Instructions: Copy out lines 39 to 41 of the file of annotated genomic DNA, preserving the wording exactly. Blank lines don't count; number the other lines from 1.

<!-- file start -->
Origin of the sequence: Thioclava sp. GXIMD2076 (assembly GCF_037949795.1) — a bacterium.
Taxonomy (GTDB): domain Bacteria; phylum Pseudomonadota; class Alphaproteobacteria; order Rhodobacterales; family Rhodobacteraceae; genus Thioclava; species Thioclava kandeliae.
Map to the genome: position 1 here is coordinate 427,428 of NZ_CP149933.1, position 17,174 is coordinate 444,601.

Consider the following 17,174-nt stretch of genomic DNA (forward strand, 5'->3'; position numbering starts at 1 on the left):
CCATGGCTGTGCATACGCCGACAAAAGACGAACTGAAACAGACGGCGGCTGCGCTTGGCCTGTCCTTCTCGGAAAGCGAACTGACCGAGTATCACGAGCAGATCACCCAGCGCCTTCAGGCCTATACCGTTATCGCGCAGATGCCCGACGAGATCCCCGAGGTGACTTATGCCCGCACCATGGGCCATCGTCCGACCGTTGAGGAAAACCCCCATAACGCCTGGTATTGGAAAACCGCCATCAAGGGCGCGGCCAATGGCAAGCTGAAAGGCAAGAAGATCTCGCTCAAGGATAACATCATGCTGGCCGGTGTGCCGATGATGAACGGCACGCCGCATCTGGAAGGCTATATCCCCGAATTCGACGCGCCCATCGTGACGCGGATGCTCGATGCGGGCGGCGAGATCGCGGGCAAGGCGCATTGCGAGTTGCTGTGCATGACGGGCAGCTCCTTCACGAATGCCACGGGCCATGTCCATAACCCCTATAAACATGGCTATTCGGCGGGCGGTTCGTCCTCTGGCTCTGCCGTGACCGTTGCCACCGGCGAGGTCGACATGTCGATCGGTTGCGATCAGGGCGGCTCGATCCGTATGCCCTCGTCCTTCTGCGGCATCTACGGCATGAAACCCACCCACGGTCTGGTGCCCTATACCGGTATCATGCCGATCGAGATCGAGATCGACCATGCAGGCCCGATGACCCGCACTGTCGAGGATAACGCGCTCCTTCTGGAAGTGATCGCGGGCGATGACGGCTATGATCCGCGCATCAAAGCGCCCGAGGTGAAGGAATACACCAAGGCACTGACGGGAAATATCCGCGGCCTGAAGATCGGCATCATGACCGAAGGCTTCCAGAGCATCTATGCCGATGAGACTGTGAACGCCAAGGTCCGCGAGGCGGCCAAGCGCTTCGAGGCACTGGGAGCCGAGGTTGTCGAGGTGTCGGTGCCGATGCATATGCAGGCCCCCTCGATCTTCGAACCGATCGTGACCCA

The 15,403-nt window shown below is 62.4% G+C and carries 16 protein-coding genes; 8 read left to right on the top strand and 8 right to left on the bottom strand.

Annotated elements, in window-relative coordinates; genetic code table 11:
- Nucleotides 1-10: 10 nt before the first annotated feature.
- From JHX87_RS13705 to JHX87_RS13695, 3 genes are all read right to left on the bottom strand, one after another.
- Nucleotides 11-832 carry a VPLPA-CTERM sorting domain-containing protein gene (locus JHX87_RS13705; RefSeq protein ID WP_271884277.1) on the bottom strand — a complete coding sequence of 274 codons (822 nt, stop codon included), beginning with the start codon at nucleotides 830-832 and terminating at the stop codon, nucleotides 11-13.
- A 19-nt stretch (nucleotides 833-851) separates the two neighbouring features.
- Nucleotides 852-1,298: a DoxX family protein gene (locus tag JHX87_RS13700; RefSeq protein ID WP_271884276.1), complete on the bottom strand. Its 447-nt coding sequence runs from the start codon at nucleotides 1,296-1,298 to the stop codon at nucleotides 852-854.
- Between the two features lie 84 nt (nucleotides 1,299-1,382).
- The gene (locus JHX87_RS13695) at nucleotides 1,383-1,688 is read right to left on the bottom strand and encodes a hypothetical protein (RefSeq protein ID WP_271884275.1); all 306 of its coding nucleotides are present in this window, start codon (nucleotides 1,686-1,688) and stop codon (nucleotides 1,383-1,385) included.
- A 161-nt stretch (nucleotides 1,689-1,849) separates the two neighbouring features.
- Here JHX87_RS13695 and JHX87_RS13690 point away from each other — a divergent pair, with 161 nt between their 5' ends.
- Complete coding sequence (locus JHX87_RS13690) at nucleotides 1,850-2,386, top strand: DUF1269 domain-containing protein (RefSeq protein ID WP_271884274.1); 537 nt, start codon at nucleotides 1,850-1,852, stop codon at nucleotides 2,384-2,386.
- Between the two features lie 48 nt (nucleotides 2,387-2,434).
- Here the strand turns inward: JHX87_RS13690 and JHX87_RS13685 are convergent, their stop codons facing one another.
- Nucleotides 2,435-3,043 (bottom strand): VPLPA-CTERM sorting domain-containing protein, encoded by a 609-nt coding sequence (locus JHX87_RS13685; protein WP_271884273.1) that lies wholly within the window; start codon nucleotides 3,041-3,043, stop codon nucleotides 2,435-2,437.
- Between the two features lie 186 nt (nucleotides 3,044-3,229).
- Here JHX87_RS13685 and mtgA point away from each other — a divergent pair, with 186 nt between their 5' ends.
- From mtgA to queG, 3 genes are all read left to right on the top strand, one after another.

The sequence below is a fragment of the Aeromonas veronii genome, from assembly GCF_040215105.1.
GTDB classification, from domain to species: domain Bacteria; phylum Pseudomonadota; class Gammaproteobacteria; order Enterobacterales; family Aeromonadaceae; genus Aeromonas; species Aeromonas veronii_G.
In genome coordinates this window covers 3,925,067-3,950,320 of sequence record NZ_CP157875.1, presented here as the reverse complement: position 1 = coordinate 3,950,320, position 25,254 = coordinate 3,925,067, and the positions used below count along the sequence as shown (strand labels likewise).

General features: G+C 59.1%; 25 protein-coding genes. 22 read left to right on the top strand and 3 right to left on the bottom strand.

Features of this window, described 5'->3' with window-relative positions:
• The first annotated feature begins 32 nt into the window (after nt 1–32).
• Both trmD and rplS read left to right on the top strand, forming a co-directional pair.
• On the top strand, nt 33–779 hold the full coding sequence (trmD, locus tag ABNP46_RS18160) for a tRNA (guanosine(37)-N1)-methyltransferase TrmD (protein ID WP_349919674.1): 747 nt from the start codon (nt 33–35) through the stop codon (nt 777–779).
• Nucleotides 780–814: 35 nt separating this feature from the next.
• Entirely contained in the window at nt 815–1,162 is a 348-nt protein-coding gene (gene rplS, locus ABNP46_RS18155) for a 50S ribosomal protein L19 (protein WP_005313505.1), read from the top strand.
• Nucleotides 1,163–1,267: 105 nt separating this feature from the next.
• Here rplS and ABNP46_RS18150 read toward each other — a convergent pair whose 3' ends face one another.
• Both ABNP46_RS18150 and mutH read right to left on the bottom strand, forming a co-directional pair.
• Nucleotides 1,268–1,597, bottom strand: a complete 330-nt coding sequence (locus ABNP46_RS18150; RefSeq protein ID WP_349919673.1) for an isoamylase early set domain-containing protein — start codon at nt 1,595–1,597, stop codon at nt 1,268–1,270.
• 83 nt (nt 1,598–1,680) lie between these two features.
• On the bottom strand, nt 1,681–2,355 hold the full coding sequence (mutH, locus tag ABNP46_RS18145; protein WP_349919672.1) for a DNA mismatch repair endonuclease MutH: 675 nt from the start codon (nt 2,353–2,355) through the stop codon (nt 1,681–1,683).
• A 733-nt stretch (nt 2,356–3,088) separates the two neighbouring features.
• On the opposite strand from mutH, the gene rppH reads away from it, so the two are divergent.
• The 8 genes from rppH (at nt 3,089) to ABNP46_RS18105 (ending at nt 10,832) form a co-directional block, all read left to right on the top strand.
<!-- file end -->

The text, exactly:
• On the bottom strand, nt 1,681–2,355 hold the full coding sequence (mutH, locus tag ABNP46_RS18145; protein WP_349919672.1) for a DNA mismatch repair endonuclease MutH: 675 nt from the start codon (nt 2,353–2,355) through the stop codon (nt 1,681–1,683).
• A 733-nt stretch (nt 2,356–3,088) separates the two neighbouring features.
• On the opposite strand from mutH, the gene rppH reads away from it, so the two are divergent.